Skip to content

My presentation at the University of Rome on January 24th.

December 16, 2013

I was invited to present a paper at Universitas Mercatorum, Rome, Italy on January 24, 2014. This exciting 2nd International Symposium is organized by one of Europe’s leading organizations; Business System Laboratory, advancing new ideas for a sustainable economic development in the world, combining both managerial theory and proactive practice. My topic is “Technology is a Two Edged Sword: Generating New Prosperity or Perpetuating Old Scarcity.”

This posting aims to educate the public about the chasm that grew in the minds of economists since the 2008 recession. Two groups emerged, those who believe that “austerity” plans can solve the recession better and faster and those who believe that “stimulus” plans can solve recession better and faster. These two opposing economic attitudes are based only in part on PhD training in economic theory, but mostly on hidden childhood experiences. If you learned to see the cup as half empty you become an austerity economist, you worry about the future, you stop borrowing, trim expenses across the board and balance your budget on the back of workers or family (with rational explanations). You are a scarcity oriented IMF chief concerned about food riots. You are a classic economist, seeing shortages as logical to have, life as a struggle. If you see the cup as half full you are a stimulus economist, you borrow more, invest more, trim only the waste and organize a great government stimulus package. You are a behavioral economist. You are a stimulus oriented FR chief concerned about employment. Prosperity is your goal, abundance, not a balanced budget. You are not worried about the future. looks like you live beyond your means to the classical economists, but you don’t. You live well on other people’s money and your own funds.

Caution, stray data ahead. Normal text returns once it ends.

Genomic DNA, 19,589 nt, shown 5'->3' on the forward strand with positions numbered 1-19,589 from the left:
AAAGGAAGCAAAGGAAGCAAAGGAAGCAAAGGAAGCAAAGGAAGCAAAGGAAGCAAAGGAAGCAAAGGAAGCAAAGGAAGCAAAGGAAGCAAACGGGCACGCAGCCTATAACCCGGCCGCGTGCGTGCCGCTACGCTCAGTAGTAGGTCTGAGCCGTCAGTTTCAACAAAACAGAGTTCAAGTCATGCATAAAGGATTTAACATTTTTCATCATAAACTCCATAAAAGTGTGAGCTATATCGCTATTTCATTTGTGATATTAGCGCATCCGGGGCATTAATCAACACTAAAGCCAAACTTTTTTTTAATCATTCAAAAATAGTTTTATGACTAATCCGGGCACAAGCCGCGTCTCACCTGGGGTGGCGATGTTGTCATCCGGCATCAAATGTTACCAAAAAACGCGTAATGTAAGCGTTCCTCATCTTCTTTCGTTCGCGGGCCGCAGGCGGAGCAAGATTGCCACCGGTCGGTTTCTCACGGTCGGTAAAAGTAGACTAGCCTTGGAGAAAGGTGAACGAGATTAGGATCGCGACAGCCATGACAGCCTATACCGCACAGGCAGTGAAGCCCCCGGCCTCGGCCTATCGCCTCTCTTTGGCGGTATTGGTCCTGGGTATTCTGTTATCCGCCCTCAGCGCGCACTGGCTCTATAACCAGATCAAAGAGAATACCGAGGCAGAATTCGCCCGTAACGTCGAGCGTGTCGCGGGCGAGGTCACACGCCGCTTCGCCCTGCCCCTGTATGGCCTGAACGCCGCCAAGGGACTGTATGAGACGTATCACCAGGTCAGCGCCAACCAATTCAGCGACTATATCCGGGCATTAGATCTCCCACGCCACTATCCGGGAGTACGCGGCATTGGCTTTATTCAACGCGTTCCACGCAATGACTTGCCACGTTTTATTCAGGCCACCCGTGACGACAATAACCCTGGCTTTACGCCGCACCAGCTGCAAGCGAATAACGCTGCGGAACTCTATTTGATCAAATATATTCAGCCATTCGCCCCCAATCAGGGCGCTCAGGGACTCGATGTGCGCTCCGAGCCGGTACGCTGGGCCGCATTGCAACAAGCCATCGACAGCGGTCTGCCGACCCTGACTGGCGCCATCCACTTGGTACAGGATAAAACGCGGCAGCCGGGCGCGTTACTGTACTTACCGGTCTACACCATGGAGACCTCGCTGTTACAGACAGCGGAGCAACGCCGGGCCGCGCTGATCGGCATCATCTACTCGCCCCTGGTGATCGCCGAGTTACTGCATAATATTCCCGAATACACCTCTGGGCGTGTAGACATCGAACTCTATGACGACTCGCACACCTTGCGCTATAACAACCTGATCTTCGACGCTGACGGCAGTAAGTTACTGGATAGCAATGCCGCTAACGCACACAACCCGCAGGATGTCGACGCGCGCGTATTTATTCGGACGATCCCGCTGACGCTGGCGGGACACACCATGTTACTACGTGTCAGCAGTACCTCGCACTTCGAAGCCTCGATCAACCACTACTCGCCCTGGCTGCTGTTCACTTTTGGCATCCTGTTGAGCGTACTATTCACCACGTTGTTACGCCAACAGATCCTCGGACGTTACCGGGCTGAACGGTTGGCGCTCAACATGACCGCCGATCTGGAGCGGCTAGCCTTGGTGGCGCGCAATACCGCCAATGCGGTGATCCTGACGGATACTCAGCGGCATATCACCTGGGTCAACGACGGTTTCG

Scarcity and prosperity are a big part of the game called modern economics. Austerity or stimulus is another word for it. Prosperity of shortages, entrepreneurship vs. bureaucracy, and so on. I hope that you know how to borrow well. Read my books.

 

Advertisements
No comments yet

Leave a Reply

Fill in your details below or click an icon to log in:

WordPress.com Logo

You are commenting using your WordPress.com account. Log Out / Change )

Twitter picture

You are commenting using your Twitter account. Log Out / Change )

Facebook photo

You are commenting using your Facebook account. Log Out / Change )

Google+ photo

You are commenting using your Google+ account. Log Out / Change )

Connecting to %s

%d bloggers like this: